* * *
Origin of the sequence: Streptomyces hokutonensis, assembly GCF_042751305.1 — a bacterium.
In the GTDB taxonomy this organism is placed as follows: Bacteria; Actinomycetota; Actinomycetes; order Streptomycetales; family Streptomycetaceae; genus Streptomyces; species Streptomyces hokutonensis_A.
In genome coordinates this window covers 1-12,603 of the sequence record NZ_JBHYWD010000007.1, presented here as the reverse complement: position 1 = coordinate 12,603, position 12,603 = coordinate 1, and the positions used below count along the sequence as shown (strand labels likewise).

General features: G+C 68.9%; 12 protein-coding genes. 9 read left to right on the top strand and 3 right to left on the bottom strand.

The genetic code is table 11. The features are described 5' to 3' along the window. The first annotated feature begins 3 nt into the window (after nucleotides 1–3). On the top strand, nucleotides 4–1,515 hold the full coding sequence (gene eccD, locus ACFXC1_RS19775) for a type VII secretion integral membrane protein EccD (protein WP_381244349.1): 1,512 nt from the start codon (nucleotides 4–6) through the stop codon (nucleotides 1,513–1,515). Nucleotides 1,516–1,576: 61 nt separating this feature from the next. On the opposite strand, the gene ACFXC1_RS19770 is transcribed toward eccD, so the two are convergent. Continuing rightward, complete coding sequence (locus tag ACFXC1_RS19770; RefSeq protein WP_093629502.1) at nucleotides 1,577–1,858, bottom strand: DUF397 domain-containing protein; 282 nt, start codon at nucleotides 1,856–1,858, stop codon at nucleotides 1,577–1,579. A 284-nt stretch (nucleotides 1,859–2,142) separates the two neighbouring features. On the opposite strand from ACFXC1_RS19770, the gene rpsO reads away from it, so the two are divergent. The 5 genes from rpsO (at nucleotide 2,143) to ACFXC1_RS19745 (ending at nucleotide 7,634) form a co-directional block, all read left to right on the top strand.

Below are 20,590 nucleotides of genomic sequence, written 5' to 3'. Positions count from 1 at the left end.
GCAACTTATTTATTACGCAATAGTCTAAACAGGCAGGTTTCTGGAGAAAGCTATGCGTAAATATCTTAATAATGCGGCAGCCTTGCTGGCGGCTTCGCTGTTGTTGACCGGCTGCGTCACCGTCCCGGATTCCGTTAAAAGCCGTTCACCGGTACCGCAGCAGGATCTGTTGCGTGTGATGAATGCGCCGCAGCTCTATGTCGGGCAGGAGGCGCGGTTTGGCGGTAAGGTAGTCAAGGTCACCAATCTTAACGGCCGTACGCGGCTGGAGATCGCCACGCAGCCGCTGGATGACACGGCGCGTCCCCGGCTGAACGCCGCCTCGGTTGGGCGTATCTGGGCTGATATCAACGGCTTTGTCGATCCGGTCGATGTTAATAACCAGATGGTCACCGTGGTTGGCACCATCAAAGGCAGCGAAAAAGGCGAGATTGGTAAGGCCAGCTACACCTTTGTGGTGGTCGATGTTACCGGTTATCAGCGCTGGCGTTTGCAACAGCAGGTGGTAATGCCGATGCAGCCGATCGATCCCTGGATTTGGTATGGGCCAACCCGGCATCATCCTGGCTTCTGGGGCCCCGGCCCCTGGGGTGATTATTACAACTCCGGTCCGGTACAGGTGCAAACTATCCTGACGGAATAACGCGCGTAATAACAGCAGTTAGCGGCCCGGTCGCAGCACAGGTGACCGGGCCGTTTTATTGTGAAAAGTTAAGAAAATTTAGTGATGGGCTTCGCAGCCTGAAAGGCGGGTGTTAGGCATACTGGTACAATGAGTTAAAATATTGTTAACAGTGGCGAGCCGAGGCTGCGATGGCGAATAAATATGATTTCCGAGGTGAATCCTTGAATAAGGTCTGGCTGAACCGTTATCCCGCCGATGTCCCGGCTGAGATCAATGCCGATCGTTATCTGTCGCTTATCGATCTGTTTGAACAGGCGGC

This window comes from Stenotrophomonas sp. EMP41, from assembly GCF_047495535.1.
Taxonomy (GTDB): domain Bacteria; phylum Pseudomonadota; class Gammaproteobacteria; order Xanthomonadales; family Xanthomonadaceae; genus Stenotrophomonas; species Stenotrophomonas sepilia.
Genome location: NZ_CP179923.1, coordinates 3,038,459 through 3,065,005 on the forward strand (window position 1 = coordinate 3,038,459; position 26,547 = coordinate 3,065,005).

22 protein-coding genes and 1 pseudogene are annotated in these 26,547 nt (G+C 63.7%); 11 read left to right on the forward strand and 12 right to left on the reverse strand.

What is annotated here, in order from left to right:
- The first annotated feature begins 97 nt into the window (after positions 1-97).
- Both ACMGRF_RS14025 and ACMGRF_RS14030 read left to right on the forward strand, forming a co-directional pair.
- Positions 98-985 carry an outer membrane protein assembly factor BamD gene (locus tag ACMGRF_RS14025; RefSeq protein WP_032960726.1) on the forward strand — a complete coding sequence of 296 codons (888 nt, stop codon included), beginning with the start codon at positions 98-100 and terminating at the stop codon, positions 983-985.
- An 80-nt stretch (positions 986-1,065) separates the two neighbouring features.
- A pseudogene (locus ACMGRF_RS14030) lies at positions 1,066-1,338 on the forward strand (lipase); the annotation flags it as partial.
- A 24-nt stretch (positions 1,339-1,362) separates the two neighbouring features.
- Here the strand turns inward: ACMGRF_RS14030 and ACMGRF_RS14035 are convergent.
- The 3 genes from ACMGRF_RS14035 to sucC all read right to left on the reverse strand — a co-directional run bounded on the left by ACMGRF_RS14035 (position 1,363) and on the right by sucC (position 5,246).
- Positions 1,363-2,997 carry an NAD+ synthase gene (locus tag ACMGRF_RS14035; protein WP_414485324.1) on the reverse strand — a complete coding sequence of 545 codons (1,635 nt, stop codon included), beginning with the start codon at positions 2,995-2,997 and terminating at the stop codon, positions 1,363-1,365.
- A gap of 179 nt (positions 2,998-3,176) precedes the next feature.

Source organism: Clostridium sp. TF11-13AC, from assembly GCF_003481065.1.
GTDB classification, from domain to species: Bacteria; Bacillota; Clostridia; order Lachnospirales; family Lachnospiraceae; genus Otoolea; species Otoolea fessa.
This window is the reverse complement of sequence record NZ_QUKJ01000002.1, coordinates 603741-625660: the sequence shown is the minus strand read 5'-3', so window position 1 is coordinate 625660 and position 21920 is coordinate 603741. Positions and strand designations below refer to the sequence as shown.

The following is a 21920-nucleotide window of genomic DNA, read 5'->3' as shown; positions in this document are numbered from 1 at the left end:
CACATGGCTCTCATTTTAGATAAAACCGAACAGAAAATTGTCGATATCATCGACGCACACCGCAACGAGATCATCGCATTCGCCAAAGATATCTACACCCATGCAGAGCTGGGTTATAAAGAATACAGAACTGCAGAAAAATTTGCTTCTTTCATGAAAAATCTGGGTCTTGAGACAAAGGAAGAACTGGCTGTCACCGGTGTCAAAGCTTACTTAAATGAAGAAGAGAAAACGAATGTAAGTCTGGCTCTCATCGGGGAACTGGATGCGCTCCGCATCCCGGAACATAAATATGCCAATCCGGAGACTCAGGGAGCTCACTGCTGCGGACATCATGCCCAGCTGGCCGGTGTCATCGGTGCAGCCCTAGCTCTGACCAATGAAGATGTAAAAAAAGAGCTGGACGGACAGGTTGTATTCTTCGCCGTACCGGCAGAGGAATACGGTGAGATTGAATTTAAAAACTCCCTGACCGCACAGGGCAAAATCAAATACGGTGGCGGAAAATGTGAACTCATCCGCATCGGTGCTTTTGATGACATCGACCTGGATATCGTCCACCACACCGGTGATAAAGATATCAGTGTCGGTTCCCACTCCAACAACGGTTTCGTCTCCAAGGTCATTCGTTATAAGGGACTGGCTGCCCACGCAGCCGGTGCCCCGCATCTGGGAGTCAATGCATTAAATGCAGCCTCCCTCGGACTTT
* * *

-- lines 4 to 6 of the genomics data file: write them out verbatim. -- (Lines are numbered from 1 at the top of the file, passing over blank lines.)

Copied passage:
General features: G+C 68.9%; 12 protein-coding genes. 9 read left to right on the top strand and 3 right to left on the bottom strand.

The genetic code is table 11. The features are described 5' to 3' along the window. The first annotated feature begins 3 nt into the window (after nucleotides 1–3). On the top strand, nucleotides 4–1,515 hold the full coding sequence (gene eccD, locus ACFXC1_RS19775) for a type VII secretion integral membrane protein EccD (protein WP_381244349.1): 1,512 nt from the start codon (nucleotides 4–6) through the stop codon (nucleotides 1,513–1,515). Nucleotides 1,516–1,576: 61 nt separating this feature from the next. On the opposite strand, the gene ACFXC1_RS19770 is transcribed toward eccD, so the two are convergent. Continuing rightward, complete coding sequence (locus tag ACFXC1_RS19770; RefSeq protein WP_093629502.1) at nucleotides 1,577–1,858, bottom strand: DUF397 domain-containing protein; 282 nt, start codon at nucleotides 1,856–1,858, stop codon at nucleotides 1,577–1,579. A 284-nt stretch (nucleotides 1,859–2,142) separates the two neighbouring features. On the opposite strand from ACFXC1_RS19770, the gene rpsO reads away from it, so the two are divergent. The 5 genes from rpsO (at nucleotide 2,143) to ACFXC1_RS19745 (ending at nucleotide 7,634) form a co-directional block, all read left to right on the top strand.

Below are 20,590 nucleotides of genomic sequence, written 5' to 3'. Positions count from 1 at the left end.